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Henry’s brave face at awards
Henry believes Rooney ‘has this lovely arrogance’

As the small hours approached Monday, Thierry Henry delivered the message craved by Arsenal fans distressed by the sight of Manchester United breaking away in the dash for the Premiership line. As he cradled his PFA Player of the Year trophy in the Grosvenor Hotel, Park Lane, London, Henry said: “I am not a guy who likes to give up. I am also at a club which doesn’t give up.”

True, but the once unstoppable Arsenal machine is running on empty. The champions appear drained of belief, stripped of driving forces and urgently requiring their manager, Arsene Wenger, to regain his usual control.

Monday’s medical bulletin from Highbury was devastating, reporting that Patrick Vieira (knee) may struggle to make the May 11 game with Sunderland, possibly the FA Cup final a week later. Ankle injuries definitely rule Freddie Ljungberg and Lauren out of Sunday’s match with Leeds United; Pascal Cygan (calf) was struggling although Arsenal stressed Martin Keown should be fit despite a thigh strain.

The momentum is clearly with Sir Alex Ferguson’s side, who pushed five points clear over a momentous, championship-defining weekend. So Henry applied restraint to his words of defiance, tempering his rhetoric with strands of realism. “We have put ourselves in a position where we have to look at other results,” said the Frenchman. “I watched the United game against Spurs as I was getting ready to come here; it looked like only a matter of time before United would score.” They did, through Paul Scholes and Ruud van Nistelrooy.

Also short-listed for their peers’ most prestigious decoration, Scholes and Van Nistelrooy were eclipsed by Henry but it was a subdued Arsenal table at the Grosvenor gathering despite Henry being joined by Campbell, Ashley Cole, Robert Pires and Vieira in the Premiership Team of the Season (voted in March). Arsenal were receiving acclaim for individual performances over three-quarters of the season while United were homing in on one almighty honour for lasting best the Premiership marathon.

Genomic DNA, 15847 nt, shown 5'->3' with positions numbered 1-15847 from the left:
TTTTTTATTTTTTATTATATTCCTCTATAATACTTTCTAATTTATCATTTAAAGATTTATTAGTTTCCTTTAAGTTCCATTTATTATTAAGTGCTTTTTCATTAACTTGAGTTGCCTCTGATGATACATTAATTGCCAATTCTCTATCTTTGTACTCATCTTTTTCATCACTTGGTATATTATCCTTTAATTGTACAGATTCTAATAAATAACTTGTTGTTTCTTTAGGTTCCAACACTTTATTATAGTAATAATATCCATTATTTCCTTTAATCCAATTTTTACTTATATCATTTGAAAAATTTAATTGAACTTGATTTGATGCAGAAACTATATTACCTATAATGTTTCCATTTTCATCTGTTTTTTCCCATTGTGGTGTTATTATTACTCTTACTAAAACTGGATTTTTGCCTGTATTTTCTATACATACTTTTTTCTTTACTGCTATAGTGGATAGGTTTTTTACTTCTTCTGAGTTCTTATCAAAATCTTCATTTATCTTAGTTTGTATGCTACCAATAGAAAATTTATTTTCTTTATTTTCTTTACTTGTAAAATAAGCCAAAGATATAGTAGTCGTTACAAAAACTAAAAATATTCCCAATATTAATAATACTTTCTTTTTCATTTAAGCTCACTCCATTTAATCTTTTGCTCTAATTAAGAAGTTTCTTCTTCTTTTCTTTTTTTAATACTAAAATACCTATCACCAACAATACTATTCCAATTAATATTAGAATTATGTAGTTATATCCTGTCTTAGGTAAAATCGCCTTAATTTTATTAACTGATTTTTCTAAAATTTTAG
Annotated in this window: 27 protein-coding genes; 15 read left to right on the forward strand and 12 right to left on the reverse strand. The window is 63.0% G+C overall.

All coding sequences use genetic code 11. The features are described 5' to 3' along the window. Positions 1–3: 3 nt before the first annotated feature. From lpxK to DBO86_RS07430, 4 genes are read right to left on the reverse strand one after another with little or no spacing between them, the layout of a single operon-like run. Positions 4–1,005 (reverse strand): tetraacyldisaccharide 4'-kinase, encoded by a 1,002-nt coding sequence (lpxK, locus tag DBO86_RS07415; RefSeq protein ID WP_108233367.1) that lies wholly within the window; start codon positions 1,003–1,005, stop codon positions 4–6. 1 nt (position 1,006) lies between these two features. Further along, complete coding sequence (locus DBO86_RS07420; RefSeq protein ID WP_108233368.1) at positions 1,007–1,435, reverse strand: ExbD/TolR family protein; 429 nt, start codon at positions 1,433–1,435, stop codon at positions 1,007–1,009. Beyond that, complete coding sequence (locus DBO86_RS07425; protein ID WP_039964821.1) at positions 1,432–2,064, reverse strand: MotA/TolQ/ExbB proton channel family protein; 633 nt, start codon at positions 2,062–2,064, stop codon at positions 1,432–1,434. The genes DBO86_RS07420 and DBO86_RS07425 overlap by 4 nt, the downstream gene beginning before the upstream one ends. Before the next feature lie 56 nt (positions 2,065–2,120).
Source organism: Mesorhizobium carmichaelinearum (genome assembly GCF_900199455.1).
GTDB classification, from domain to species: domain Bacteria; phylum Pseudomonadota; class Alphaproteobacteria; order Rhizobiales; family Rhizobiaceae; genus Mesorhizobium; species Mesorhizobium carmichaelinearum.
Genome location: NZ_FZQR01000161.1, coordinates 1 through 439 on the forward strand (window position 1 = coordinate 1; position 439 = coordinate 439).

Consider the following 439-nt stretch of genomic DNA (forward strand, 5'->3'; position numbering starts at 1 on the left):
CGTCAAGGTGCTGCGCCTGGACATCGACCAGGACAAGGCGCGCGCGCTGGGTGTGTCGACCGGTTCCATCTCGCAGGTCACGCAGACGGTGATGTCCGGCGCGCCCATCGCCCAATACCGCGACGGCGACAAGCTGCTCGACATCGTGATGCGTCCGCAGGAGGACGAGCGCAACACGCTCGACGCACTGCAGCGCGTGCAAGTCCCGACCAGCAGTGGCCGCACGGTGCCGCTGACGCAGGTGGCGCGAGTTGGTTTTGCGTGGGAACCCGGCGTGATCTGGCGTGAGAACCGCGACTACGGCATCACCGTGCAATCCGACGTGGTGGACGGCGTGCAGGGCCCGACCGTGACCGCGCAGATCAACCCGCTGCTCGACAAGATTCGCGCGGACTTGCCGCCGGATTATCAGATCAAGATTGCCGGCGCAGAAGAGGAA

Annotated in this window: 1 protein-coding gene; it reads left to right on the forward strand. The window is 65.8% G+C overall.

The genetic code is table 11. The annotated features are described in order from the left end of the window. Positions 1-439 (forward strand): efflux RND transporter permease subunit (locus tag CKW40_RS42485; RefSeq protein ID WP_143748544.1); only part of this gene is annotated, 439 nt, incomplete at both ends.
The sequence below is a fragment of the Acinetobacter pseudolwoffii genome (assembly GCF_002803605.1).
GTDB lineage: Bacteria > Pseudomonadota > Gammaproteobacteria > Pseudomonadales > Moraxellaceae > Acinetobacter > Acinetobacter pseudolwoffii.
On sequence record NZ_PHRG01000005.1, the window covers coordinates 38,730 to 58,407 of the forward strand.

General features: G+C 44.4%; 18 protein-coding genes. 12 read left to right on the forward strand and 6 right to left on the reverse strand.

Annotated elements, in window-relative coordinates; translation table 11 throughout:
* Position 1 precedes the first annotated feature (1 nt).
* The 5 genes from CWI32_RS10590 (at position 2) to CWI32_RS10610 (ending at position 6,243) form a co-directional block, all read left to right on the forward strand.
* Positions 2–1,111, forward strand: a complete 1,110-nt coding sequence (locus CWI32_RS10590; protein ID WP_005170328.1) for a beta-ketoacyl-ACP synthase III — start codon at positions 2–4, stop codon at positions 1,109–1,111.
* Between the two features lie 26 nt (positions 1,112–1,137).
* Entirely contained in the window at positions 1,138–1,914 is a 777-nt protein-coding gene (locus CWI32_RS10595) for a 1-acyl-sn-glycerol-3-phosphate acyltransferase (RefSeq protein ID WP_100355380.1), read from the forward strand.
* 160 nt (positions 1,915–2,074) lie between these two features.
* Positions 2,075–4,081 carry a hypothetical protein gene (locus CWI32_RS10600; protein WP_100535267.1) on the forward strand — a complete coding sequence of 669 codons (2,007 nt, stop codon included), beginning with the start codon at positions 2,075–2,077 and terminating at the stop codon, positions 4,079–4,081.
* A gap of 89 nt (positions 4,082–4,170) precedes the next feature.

“On Saturday I was pretty disappointed after the Bolton game but then I woke up on Sunday morning and told myself I am doing something I love,” said Henry.

“I enjoy the Premiership more than anywhere else because it is more attacking,” said the former Monaco and Juventus wide player.

A smile played on the lips of the distinguished silver-haired gentleman sitting next to Henry. “We have had a great many foreign players come to the Premiership and not all of them have been good ones,” said Sir Bobby Robson, the richly deserving recipient of the PFA’s Special Merit Award.

“The good foreign players have brought a different style. Thierry Henry is the master. I saw Thierry playing outside right for Monaco, then in Italy, and now he has had two fabulous seasons in a different role at Arsenal. Arsene Wenger saw tremendous acceleration coupled with other things, like close control.

Talk then turned to favoured strikers with Henry nominating Marco van Basten, the great Dutchman, and Wayne Rooney. “Rooney has this lovely arrogance,” Henry said. “Rooney respects the opposition but doesn’t fear them. When Rooney’s playing against Marcel Desailly, it’s like he’s playing in the street with his friends. He has no fear.” (How Arsenal could do with Rooney savaging United’s defence on the season’s last day, although the title is likely to be decided by then.)

Robson did not hesitate. “My favourite player was Ronaldo in his first season at Barcelona when he was at his best with no injuries or complications in his life,” said his former manager. “Ronaldo was the most brilliant player I have ever seen before his injuries.

Earlier, during the awards ceremony, Robson had looked on proudly as the Newcastle midfielder, Jermaine Jenas, beat Rooney to the Young Players’ award while Alan Shearer was named the Premier League’s Overall Player of the Decade, surprisingly pipping Roy Keane, within days of his seventh Premiership medal.

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